Friday, May 6, 2011
Group Ride Etiquette
USING YOUR ABILITY
1. Keep an appropriate distance according to your skill. If you feel uneasy you are unsafe. Don't hit the brakes, simply pull out of the line after looking back and let yourself drift back a little before you rejoin the group. The key is letting the riders around you know what you are up to BEFORE you make a move.
2. If you are new to group riding (even if you have been cycling for a while) Find an appropriate group to ride with, never ride up further than you are comfortable. Just because you can ride at 28 MPH does not mean that you should in a group. it is best to start with a beginning group then work your way up. (I recruit for cat 5 racers out of beginning ride groups, people who understand there limits make for better team members).
3. Take an appropriate pull, if you don't have the energy to take a pull simply rotate back as soon as you get to the front, most riders can respect the rider who is unashamed and willing to go to the back for the betterment of the group. Remember if the group has to wait for you because you took too long of a pull and got dropped they will be less likely to want you in the front later. (always ride well within yourself) ) OH yeah, don't contest the sprint if you didn't take a pull its bad form.
Communication is the key let others know what you are up to. What to say and how to say it.
1. SLOWING, if you find yourself in the front of the group and have to slow the group for a stop sign or any other obstruction YELL out so that at least three to five riders behind you can hear you SLOWING, BREAKING, or STOPPING depending on what is going on. Here is the key say it way before you do it, allow for a five to ten count. example: SLOWING, 1,2,3,4,5,6,7,8,9,10 then let off the pedals slowing to the new speed. (a good way of making sure you give enough time is to say the command then place your weak hand behind your back and wave off the rider behind you repeating the command). This will insure that you give enough time for the riders behind to react and it will make sure that you don't hit the brakes or slow down too soon.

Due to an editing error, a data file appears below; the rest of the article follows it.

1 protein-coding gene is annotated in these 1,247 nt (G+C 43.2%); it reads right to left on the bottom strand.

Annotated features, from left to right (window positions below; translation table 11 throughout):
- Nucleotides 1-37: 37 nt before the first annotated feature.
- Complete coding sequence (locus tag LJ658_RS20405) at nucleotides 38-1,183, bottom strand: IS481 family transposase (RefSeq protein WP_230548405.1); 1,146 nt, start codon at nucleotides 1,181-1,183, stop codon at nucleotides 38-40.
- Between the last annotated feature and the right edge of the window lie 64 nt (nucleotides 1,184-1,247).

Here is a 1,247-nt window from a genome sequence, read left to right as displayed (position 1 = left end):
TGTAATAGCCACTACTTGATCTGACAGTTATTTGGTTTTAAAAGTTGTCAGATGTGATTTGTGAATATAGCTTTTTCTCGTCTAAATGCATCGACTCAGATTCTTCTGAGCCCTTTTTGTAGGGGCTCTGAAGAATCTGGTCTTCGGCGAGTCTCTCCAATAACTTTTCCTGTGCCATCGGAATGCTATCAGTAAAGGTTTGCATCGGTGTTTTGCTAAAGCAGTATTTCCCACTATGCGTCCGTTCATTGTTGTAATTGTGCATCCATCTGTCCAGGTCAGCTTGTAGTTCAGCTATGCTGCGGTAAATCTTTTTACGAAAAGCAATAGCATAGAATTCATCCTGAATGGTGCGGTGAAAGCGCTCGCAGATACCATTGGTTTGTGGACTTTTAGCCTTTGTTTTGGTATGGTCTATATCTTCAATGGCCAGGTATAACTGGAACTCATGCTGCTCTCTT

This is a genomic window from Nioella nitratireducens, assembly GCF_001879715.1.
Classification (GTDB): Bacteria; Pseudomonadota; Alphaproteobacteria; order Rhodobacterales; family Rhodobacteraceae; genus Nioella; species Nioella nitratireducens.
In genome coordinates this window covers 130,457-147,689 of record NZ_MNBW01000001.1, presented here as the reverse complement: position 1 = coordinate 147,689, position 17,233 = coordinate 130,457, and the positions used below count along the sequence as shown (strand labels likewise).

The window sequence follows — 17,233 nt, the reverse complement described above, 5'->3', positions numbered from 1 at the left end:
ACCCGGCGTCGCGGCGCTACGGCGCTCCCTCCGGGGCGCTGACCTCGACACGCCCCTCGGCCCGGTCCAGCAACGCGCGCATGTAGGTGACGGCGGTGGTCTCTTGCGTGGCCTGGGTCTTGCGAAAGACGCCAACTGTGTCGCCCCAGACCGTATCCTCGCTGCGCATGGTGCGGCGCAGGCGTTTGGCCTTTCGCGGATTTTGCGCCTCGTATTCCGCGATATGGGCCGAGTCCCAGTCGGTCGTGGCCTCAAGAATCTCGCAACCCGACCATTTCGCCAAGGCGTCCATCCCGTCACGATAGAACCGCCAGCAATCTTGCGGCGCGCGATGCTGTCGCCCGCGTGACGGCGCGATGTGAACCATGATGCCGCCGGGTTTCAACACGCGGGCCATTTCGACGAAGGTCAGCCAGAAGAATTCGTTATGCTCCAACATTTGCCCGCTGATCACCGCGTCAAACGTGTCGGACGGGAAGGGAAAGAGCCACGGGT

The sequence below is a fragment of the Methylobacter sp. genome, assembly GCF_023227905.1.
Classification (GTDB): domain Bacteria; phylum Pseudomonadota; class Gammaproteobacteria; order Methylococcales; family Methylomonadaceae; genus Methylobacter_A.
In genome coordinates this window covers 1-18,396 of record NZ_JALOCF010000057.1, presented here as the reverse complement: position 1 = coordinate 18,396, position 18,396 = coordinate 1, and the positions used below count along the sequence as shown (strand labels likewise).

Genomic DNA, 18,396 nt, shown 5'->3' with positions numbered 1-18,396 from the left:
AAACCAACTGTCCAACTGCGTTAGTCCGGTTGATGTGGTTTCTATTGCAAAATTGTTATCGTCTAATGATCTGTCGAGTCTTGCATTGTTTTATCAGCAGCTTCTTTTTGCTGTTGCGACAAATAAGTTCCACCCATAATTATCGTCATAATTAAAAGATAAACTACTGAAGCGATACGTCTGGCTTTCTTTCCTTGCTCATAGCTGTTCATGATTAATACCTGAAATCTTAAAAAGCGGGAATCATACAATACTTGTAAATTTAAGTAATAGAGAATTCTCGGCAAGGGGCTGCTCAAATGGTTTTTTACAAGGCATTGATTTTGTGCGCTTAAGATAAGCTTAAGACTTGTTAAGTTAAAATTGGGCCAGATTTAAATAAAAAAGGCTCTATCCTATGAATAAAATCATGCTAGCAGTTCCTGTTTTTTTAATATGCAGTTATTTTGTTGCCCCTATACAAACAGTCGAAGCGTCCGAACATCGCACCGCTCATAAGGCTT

Manage the hills
Climbing is an art form, each of us attack a hill with a different goal. For some like me survival is the goal. For others domination is the goal. All of us find ourselfs somewhere in the middle of these two extremes. So how do you manage the hills. Simple take them at your own pace. The hills are not the place to practice your paclining. It only takes the smallest of errors going up to cause an accident. Leave plenty of room between you and the person in front of you so that if they stop suddenly you can get around or stop safely. If the rider up is slower than you want to go- check your 6 then pass them quickly a word of encouragement as you pass would be a nice bonus too. Don't pass if you are going to slow down as soon as you do, this causes the yoyo effect and can frustrate the riders behind. Pass at a steady sustainable speed and continue at that pace until you are well clear of the rider back. Remember that the rider back may challenge themself to keep up. Encourage that it is how we all get better. In short leave room and expect to be passed don't worry all will wait at the top.